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Optimata: Eyes on the Prize


By John Russell

Oct. 10, 2007 | Remember the joke about the fellow who walks into a psychiatrist office and complains that his head hurts from banging it against a wall? And the psychiatrist says.…

Optimata, a seven-year-old predictive modeling specialist, hasn’t so much given up banging against the fee-for-services wall (it will still do some of that), but it has decided to shift focus to a potentially more lucrative wall — drug repurposing and development. It’s likely a smart move and a good bet that other systems biology firms will follow suit, finding their heads equally sore.

Founded in 2000 by pioneering bio-mathematician, Zvia Agur, Israel-based Optimata has spent the intervening years developing its Virtual Patient platform, a powerful predictive engine perhaps best described by Agur: “In cancer we describe the whole disease dynamics. So when we’re talking about the growth of very miniscule tumors, they have geometric arrangements, cell cycles, diffusion of nutrients, and the drug eventually in the tumor. We create a detailed mathematical description of all that. Just to give you an idea, to translate only angiogenesis into biomathematical algorithms is a question of about 2.5 man-years work.” (See “Optimizing Optimata,” Bio•IT World, November 2005, for more background).

Input key patient data and Virtual Patient is able to run virtual trials, testing various drug regimes. Last October, Optimata reported results of a proof-of-concept project with cancer researchers at the Nottingham City Hospital, U.K. The Virtual Patient platform was able to predict breast cancer patients’ response to chemotherapy drugs with 70 percent accuracy. That’s substantially better than what most oncologist achieve, says Optimata. Another pilot with Lilly, this time supporting development of a new compound, went well and Lilly extended its collaboration last January.

Turning stellar science into cash, however, has proven difficult.

Finding the Right Business Model
In late 2005, Guy Malchi was brought in as CEO, “to find a business model that will work. That’s the reason I joined. It took a long time to analyze what’s going on out there in terms of how to create value. The first thing we wanted to do is to engage with companies that would benefit from the technology in order to make it not a theoretical exercise but to understand exactly the needs of the other side of our partners, and also understand our capabilities versus those needs,” he says.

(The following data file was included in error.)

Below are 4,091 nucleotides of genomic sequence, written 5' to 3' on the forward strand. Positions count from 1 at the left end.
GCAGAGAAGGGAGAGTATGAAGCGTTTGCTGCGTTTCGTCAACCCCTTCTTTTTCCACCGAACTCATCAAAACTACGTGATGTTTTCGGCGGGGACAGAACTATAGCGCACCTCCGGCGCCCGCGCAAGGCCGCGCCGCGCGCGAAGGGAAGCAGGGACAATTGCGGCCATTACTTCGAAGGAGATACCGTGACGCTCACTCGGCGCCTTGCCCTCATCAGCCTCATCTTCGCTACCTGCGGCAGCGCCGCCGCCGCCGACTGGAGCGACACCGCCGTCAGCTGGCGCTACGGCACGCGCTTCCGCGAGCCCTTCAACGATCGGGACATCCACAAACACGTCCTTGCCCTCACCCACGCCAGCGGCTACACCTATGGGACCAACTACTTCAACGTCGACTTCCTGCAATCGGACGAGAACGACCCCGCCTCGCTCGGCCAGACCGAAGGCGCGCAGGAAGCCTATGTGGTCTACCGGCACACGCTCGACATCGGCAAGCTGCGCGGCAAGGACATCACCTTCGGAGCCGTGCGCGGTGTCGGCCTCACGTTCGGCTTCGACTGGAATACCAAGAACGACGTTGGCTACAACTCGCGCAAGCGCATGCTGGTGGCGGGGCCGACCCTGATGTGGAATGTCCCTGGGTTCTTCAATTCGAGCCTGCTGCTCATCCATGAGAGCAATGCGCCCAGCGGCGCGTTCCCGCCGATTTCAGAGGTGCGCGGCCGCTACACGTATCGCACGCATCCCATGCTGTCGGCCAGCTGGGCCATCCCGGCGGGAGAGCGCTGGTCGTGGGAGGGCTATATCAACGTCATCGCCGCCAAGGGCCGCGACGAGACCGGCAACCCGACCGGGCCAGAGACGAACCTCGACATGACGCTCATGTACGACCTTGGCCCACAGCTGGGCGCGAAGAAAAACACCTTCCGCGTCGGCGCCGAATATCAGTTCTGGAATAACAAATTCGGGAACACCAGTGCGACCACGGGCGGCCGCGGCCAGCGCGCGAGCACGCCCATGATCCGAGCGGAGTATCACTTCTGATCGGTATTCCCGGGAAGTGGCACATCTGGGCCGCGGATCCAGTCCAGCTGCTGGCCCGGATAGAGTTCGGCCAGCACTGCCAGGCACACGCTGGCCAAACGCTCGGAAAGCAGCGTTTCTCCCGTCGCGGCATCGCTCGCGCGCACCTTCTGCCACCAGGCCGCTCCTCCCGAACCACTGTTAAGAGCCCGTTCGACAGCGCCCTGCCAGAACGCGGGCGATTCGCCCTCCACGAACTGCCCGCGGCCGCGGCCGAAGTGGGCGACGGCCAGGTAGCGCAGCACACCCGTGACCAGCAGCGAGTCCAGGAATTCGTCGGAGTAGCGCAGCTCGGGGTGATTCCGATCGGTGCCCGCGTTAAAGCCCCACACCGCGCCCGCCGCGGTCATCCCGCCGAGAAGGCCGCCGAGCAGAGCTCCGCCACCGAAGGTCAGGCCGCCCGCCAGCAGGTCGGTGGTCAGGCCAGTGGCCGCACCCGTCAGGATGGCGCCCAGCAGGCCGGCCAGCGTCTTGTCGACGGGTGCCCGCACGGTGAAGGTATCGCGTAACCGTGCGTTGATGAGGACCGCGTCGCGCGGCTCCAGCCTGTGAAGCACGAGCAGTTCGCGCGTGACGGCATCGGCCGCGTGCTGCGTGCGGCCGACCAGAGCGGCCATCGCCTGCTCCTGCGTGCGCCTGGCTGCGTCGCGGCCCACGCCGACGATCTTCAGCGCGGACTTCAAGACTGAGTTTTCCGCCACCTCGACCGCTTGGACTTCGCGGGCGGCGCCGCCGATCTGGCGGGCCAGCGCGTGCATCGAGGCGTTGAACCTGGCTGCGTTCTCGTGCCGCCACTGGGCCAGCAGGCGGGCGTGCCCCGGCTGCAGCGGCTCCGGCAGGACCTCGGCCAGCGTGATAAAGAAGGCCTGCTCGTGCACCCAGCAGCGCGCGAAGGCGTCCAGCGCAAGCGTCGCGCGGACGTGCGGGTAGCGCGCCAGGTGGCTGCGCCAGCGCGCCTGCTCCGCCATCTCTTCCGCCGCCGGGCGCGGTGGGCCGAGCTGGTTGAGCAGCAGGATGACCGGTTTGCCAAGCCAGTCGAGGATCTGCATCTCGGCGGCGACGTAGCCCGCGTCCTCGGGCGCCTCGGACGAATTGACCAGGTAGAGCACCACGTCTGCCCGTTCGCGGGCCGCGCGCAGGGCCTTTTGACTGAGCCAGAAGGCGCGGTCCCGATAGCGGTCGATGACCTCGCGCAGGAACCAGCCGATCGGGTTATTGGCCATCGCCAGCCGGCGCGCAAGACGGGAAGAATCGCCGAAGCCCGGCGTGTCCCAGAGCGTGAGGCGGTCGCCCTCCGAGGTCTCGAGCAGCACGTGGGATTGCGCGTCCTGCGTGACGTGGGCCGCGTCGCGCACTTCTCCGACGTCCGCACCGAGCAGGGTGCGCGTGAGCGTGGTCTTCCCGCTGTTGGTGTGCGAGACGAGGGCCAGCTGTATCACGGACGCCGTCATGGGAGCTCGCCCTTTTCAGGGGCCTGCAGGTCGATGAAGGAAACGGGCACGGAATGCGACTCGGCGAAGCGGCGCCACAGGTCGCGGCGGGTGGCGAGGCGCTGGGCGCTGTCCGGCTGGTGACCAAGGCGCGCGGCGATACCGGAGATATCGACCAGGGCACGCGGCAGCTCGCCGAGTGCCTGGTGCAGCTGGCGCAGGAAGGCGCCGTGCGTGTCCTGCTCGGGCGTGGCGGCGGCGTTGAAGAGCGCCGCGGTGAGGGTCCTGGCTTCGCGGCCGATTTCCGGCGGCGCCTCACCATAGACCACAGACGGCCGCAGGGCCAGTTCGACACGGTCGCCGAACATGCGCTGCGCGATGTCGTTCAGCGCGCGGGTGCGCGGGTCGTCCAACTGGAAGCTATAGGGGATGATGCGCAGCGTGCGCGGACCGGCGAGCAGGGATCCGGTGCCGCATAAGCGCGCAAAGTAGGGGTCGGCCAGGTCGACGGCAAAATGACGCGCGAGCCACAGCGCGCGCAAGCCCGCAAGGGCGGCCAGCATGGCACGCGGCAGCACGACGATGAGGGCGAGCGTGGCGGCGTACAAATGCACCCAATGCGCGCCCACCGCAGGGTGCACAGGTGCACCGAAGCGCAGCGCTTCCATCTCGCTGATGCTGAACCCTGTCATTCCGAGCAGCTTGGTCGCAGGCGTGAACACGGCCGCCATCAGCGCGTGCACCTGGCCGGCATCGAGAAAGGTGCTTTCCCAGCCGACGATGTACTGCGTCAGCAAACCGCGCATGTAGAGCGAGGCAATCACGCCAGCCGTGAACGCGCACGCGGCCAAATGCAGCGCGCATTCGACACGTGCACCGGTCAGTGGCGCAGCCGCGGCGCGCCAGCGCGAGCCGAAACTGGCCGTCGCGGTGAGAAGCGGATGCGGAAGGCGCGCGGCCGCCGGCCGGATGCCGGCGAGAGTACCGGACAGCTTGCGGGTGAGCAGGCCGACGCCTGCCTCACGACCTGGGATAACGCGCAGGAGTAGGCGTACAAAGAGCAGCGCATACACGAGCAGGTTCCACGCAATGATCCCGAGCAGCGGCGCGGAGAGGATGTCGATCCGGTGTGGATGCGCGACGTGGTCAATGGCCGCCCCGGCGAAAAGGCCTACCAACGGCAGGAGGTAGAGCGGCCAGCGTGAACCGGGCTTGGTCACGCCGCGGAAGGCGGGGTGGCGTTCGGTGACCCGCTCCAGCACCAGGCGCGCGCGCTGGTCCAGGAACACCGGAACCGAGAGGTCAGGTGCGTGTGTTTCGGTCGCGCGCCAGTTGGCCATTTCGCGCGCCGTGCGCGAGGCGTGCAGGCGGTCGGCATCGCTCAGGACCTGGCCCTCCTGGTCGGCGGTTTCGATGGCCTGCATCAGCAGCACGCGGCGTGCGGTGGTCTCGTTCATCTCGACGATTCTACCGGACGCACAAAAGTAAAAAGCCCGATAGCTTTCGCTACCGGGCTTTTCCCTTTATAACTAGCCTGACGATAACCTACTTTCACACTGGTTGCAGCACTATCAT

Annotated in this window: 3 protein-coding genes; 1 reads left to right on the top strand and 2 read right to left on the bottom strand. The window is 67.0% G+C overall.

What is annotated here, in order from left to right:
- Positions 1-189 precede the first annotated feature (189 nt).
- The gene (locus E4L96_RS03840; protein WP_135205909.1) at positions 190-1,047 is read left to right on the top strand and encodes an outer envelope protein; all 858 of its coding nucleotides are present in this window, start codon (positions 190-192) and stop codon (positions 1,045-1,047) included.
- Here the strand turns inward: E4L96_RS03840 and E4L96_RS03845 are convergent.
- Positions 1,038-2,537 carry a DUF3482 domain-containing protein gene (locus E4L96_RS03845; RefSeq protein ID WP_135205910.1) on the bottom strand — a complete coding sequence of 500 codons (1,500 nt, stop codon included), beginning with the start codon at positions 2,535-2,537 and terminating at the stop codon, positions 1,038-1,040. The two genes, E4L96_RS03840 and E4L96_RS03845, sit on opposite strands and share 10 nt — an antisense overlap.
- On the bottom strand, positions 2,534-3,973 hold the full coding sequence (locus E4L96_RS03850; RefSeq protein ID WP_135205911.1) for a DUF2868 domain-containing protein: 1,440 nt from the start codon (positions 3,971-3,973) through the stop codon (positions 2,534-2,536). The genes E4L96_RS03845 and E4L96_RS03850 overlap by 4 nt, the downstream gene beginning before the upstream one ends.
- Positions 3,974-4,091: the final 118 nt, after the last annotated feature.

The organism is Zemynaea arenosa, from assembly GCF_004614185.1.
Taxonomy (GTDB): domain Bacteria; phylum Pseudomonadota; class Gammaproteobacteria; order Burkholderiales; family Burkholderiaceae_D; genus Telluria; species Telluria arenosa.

Malchi joined Optimata from the London-based European Life Science practice for TEFEN Ltd., a global management consultancy firm. He is a founding partner of the practice and for seven years “substantially grew” the business via collaborations with global pharmaceutical companies such as Johnson & Johnson, Pfizer, AstraZeneca, Schering-Plough, and Yamanouchi. 

Now, says Malchi, “I believe we have identified what we hope is the sweet spot, which means to try to identify these continued oncology compounds that were proven to be safe in man, so passed successfully Phase I [but failed for some other reason]. We would then license them, and use the Virtual Patient technology to find a new direction in terms of indication, patient population, drug regimen, and then actually go out to carry out the Phase 2 that’s to validate our prediction. We will be able then to out-license the compound.”

Malchi says Optimata has a list of “less than a hundred compounds that we believe that we can re-purpose, and we are now in the process of approaching those companies.” To drive that effort, Optimata just hired a VP of product development (Alex Chausovsky).

Certainly big challenges remain. Drug repositioning is hot, and many are dabbling in it (See “Drug Redux,” p. 32). It’s not yet clear how many are succeeding.

“I think the biggest challenge is to continue to enhance our core competency, whilst introducing completely new capabilities to carry out Phase II [activities]. Israel is very good in drug discovery, but we don’t have a lot of clinical development expertise. It means that the pool of knowledge in Israel is limited and we have to look outside,” says Malchi, who notes additional funding will also be needed to carry out phase two trials.

Stay tuned. (A more complete interview with Optimata’s CEO is available here.)

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